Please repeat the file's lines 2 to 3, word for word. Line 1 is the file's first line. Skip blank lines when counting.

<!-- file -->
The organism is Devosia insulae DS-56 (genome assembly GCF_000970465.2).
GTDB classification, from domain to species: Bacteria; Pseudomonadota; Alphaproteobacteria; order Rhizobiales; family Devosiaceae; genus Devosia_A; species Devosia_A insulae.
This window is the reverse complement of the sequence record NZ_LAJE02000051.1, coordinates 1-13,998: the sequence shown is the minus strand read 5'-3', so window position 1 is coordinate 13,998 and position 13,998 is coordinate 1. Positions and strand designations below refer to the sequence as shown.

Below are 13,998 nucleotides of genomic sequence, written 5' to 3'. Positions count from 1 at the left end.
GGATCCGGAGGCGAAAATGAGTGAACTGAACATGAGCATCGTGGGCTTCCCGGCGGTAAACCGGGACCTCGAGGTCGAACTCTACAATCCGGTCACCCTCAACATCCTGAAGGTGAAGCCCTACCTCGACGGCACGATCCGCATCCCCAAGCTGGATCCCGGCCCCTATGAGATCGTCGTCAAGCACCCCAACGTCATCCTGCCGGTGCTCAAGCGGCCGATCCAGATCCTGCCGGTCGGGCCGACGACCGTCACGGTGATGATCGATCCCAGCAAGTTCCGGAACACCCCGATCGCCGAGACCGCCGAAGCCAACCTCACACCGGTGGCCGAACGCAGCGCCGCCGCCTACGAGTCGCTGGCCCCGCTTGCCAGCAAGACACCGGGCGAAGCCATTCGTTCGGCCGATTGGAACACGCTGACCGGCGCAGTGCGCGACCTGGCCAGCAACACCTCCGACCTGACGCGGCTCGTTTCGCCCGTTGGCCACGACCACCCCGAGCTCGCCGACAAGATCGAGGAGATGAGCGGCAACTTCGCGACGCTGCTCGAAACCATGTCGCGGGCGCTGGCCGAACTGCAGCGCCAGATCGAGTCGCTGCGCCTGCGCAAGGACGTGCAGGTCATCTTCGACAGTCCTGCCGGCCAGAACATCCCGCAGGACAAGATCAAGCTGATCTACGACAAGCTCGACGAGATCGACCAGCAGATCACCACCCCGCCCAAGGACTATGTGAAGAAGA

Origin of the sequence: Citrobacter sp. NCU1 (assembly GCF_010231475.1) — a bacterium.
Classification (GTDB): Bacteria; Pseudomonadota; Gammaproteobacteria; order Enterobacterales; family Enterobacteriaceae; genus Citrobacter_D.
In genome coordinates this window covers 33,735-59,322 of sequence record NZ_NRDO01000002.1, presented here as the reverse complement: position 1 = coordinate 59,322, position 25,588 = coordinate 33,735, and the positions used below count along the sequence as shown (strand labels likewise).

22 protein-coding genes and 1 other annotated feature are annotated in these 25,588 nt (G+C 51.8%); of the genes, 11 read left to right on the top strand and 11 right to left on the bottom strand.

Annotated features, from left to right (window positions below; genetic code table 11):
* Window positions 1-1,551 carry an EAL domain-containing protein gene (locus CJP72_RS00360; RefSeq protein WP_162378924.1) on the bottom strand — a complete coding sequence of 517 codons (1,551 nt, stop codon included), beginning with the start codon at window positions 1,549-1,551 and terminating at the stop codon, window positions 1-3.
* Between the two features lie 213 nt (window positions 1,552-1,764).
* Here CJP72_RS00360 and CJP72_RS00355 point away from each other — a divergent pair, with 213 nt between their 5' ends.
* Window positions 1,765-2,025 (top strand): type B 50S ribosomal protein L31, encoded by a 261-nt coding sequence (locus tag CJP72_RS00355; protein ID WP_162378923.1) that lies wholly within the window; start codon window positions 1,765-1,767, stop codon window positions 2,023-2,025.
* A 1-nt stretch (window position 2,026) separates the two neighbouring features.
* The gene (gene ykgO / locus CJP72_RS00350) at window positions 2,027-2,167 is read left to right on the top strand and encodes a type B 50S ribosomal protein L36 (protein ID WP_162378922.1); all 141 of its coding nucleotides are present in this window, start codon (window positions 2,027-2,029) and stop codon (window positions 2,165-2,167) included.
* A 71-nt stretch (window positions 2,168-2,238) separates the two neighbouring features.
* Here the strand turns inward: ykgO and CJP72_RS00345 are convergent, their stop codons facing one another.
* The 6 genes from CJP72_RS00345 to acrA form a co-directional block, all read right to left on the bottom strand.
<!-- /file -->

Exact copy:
GTDB classification, from domain to species: Bacteria; Pseudomonadota; Alphaproteobacteria; order Rhizobiales; family Devosiaceae; genus Devosia_A; species Devosia_A insulae.
This window is the reverse complement of the sequence record NZ_LAJE02000051.1, coordinates 1-13,998: the sequence shown is the minus strand read 5'-3', so window position 1 is coordinate 13,998 and position 13,998 is coordinate 1. Positions and strand designations below refer to the sequence as shown.